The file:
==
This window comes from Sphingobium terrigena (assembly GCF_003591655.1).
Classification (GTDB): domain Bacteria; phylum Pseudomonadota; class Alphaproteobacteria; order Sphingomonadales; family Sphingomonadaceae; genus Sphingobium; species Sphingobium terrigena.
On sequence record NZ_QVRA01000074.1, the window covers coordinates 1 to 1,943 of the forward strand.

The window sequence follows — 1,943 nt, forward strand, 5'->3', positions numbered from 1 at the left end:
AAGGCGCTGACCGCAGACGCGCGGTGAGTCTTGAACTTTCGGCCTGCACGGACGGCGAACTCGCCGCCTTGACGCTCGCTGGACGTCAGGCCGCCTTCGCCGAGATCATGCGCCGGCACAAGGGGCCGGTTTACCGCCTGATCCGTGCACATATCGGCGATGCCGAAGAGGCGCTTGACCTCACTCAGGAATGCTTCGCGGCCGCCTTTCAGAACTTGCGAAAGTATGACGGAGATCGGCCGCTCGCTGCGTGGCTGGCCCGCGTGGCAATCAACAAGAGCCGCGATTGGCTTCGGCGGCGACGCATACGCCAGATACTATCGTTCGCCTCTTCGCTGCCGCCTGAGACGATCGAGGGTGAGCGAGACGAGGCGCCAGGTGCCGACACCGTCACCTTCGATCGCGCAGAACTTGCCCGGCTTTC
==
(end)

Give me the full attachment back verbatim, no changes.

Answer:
This window comes from Sphingobium terrigena (assembly GCF_003591655.1).
Classification (GTDB): domain Bacteria; phylum Pseudomonadota; class Alphaproteobacteria; order Sphingomonadales; family Sphingomonadaceae; genus Sphingobium; species Sphingobium terrigena.
On sequence record NZ_QVRA01000074.1, the window covers coordinates 1 to 1,943 of the forward strand.

The window sequence follows — 1,943 nt, forward strand, 5'->3', positions numbered from 1 at the left end:
AAGGCGCTGACCGCAGACGCGCGGTGAGTCTTGAACTTTCGGCCTGCACGGACGGCGAACTCGCCGCCTTGACGCTCGCTGGACGTCAGGCCGCCTTCGCCGAGATCATGCGCCGGCACAAGGGGCCGGTTTACCGCCTGATCCGTGCACATATCGGCGATGCCGAAGAGGCGCTTGACCTCACTCAGGAATGCTTCGCGGCCGCCTTTCAGAACTTGCGAAAGTATGACGGAGATCGGCCGCTCGCTGCGTGGCTGGCCCGCGTGGCAATCAACAAGAGCCGCGATTGGCTTCGGCGGCGACGCATACGCCAGATACTATCGTTCGCCTCTTCGCTGCCGCCTGAGACGATCGAGGGTGAGCGAGACGAGGCGCCAGGTGCCGACACCGTCACCTTCGATCGCGCAGAACTTGCCCGGCTTTC